Thursday, February 24, 2011
Author: Elizabeth Brundage
Publishing Date: 2004
Book Disclosure: I borrowed a copy from the library. This was a the February book choice for my book club.
In The Doctor's Wife the lives of four people intertwine which leads to a cataclysmic conclusion. Michael is an OB/GYN who has a very good practice, but when asked to help out a former friend with an abortion clinic, he chooses to help. He becomes a target of a Christian group that has been harassing the clinic. Annie, his lonely and neglected wife finds refuge in the arms of a once famous artist, Simon. Simon's wife Lydia suspects the affair.
First off, The Doctor's Wife is not exactly a romance, although the relationships between two couples is the focus of the book. I found myself very intrigued by the story. The words and phrases the author uses paints quite a picture, sets quite a setting. The mood of the overall story comes across as very gloomy and tragic. I like that the author starts at the ending first and then works back to the beginning. It is a technique that really catches the readers' interest.
For me, I found the story very well written. I thought that the author had a certain way with words and phrases which really drew me into the story. The characters were very well portrayed, enough so that even though there is clearly a bad guy there are also shades of grey with all of the characters. All the characters made mistakes but I felt they all were also redeemable. In my book group not all of us agreed on the likability of the characters. Some of us felt that certain actions were not redeemable. We all seemed to agree that the ending left certain questions unanswered and wondered if the author wrote another book or if another book was forth coming. As far as I know, none has been written.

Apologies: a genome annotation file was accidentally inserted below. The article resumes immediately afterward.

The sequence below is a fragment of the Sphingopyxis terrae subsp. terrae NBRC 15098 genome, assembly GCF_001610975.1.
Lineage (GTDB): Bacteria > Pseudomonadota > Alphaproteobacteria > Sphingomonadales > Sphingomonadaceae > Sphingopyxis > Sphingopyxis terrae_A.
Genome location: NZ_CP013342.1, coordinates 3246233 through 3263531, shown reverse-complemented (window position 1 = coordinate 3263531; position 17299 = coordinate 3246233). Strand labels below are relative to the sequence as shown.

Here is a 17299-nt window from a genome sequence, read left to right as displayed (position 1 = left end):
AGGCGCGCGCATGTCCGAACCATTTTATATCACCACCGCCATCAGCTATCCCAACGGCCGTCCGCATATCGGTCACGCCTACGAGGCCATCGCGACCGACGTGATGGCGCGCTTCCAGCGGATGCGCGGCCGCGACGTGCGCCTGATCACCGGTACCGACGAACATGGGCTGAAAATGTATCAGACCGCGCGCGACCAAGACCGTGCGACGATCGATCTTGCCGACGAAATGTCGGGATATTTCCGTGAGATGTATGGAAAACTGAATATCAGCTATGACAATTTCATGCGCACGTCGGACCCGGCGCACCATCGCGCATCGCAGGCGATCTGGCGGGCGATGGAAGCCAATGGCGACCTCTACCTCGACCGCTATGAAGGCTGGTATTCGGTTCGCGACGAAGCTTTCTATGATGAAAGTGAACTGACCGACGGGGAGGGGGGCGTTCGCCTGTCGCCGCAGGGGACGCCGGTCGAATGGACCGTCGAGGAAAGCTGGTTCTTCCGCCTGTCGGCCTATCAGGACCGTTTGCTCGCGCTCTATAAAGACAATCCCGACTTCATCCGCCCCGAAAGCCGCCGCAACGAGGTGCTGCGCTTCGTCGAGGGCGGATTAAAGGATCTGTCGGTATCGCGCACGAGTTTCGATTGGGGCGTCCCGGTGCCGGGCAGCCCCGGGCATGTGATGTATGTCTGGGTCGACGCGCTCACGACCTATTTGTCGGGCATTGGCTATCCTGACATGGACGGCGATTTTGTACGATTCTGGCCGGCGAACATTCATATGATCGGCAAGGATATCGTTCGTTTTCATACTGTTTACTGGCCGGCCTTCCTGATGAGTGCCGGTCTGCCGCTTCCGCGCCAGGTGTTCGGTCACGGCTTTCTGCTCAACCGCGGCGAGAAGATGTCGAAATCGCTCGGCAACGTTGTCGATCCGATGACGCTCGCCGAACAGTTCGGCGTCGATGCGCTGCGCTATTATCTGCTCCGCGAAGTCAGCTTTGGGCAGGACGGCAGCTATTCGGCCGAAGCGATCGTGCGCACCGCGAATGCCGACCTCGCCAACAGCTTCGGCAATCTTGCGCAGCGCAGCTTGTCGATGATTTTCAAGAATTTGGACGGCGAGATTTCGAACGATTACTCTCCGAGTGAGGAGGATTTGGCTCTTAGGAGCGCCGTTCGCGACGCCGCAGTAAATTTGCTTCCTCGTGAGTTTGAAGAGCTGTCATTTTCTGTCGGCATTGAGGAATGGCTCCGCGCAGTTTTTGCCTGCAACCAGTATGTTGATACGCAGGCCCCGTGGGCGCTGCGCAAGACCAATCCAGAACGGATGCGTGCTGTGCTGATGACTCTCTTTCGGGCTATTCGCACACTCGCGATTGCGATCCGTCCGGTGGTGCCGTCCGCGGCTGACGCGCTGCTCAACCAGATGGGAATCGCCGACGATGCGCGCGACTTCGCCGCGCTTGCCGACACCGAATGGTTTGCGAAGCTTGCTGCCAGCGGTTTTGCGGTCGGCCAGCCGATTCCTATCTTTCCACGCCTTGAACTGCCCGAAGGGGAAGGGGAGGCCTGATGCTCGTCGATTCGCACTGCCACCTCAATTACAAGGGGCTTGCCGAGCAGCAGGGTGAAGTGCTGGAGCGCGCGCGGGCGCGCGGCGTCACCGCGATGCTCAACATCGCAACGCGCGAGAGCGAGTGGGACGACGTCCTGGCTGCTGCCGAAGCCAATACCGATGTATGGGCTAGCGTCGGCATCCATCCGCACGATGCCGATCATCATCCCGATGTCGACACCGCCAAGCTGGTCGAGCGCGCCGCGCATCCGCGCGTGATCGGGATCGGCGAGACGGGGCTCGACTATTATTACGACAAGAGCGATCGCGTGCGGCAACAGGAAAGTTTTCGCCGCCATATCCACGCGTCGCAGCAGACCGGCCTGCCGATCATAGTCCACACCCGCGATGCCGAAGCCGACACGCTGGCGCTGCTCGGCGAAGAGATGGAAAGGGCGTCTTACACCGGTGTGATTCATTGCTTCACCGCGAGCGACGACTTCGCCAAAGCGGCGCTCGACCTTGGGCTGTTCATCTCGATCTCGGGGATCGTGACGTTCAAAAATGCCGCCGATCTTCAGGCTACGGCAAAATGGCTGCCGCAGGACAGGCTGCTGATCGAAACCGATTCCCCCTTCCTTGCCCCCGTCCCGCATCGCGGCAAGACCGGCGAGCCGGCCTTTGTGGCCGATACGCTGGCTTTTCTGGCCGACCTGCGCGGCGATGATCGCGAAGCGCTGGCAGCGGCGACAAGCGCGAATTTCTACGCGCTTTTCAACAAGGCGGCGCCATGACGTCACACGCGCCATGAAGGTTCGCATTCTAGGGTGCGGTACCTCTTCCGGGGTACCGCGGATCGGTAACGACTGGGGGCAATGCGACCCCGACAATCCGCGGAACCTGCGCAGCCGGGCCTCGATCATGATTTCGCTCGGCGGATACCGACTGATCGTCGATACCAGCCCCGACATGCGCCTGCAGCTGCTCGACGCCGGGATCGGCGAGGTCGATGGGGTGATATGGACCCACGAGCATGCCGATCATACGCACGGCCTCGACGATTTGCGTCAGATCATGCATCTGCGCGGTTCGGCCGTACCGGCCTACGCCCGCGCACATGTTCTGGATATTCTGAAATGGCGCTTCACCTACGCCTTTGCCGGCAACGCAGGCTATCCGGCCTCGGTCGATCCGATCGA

The book is not one that I would have chosen to read if not for the book club. However, once I started the story I was completely immersed in the characters. I am enjoying the book club. It is good to get exposure to books I might not normally read.